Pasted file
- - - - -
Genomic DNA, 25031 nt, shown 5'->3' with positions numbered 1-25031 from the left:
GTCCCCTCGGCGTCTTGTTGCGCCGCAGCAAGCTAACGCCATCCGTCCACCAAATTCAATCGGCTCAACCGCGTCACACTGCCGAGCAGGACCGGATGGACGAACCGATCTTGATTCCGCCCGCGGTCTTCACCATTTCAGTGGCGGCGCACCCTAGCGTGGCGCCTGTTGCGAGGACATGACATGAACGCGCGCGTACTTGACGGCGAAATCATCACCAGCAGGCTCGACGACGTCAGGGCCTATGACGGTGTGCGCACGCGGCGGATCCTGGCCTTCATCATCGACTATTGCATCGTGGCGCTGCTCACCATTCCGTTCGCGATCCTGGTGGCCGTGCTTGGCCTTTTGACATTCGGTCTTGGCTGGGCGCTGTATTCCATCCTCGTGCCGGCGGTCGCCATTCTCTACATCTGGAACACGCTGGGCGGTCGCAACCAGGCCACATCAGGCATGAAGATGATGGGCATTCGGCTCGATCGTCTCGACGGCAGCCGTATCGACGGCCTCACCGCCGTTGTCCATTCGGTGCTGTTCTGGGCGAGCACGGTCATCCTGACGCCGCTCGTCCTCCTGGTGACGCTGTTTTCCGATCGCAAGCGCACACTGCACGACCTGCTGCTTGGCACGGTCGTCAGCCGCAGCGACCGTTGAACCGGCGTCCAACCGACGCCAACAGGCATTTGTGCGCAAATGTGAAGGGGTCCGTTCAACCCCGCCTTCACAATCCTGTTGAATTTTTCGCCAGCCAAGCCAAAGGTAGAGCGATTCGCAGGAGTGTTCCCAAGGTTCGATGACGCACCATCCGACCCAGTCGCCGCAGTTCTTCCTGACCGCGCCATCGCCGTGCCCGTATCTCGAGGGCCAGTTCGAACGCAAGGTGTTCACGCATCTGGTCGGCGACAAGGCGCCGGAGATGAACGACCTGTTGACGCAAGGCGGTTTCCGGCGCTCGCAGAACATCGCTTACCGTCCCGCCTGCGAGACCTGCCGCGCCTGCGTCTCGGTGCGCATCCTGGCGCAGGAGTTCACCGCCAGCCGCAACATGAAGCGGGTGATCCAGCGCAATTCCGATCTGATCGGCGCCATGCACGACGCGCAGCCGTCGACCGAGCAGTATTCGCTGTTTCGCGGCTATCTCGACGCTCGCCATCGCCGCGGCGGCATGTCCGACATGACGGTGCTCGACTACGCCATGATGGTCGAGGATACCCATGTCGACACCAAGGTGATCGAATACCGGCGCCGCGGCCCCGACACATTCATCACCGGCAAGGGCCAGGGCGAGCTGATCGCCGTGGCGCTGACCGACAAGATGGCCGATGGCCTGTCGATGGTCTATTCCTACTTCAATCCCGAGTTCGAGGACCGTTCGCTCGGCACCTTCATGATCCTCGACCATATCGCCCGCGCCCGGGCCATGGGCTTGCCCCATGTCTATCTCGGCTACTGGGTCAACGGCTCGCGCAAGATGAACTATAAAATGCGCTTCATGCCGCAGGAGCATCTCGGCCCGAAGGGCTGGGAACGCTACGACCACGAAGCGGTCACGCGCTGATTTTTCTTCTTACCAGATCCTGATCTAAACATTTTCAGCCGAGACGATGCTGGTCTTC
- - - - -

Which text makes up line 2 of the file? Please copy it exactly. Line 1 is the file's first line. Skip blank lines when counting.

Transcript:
GTCCCCTCGGCGTCTTGTTGCGCCGCAGCAAGCTAACGCCATCCGTCCACCAAATTCAATCGGCTCAACCGCGTCACACTGCCGAGCAGGACCGGATGGACGAACCGATCTTGATTCCGCCCGCGGTCTTCACCATTTCAGTGGCGGCGCACCCTAGCGTGGCGCCTGTTGCGAGGACATGACATGAACGCGCGCGTACTTGACGGCGAAATCATCACCAGCAGGCTCGACGACGTCAGGGCCTATGACGGTGTGCGCACGCGGCGGATCCTGGCCTTCATCATCGACTATTGCATCGTGGCGCTGCTCACCATTCCGTTCGCGATCCTGGTGGCCGTGCTTGGCCTTTTGACATTCGGTCTTGGCTGGGCGCTGTATTCCATCCTCGTGCCGGCGGTCGCCATTCTCTACATCTGGAACACGCTGGGCGGTCGCAACCAGGCCACATCAGGCATGAAGATGATGGGCATTCGGCTCGATCGTCTCGACGGCAGCCGTATCGACGGCCTCACCGCCGTTGTCCATTCGGTGCTGTTCTGGGCGAGCACGGTCATCCTGACGCCGCTCGTCCTCCTGGTGACGCTGTTTTCCGATCGCAAGCGCACACTGCACGACCTGCTGCTTGGCACGGTCGTCAGCCGCAGCGACCGTTGAACCGGCGTCCAACCGACGCCAACAGGCATTTGTGCGCAAATGTGAAGGGGTCCGTTCAACCCCGCCTTCACAATCCTGTTGAATTTTTCGCCAGCCAAGCCAAAGGTAGAGCGATTCGCAGGAGTGTTCCCAAGGTTCGATGACGCACCATCCGACCCAGTCGCCGCAGTTCTTCCTGACCGCGCCATCGCCGTGCCCGTATCTCGAGGGCCAGTTCGAACGCAAGGTGTTCACGCATCTGGTCGGCGACAAGGCGCCGGAGATGAACGACCTGTTGACGCAAGGCGGTTTCCGGCGCTCGCAGAACATCGCTTACCGTCCCGCCTGCGAGACCTGCCGCGCCTGCGTCTCGGTGCGCATCCTGGCGCAGGAGTTCACCGCCAGCCGCAACATGAAGCGGGTGATCCAGCGCAATTCCGATCTGATCGGCGCCATGCACGACGCGCAGCCGTCGACCGAGCAGTATTCGCTGTTTCGCGGCTATCTCGACGCTCGCCATCGCCGCGGCGGCATGTCCGACATGACGGTGCTCGACTACGCCATGATGGTCGAGGATACCCATGTCGACACCAAGGTGATCGAATACCGGCGCCGCGGCCCCGACACATTCATCACCGGCAAGGGCCAGGGCGAGCTGATCGCCGTGGCGCTGACCGACAAGATGGCCGATGGCCTGTCGATGGTCTATTCCTACTTCAATCCCGAGTTCGAGGACCGTTCGCTCGGCACCTTCATGATCCTCGACCATATCGCCCGCGCCCGGGCCATGGGCTTGCCCCATGTCTATCTCGGCTACTGGGTCAACGGCTCGCGCAAGATGAACTATAAAATGCGCTTCATGCCGCAGGAGCATCTCGGCCCGAAGGGCTGGGAACGCTACGACCACGAAGCGGTCACGCGCTGATTTTTCTTCTTACCAGATCCTGATCTAAACATTTTCAGCCGAGACGATGCTGGTCTTC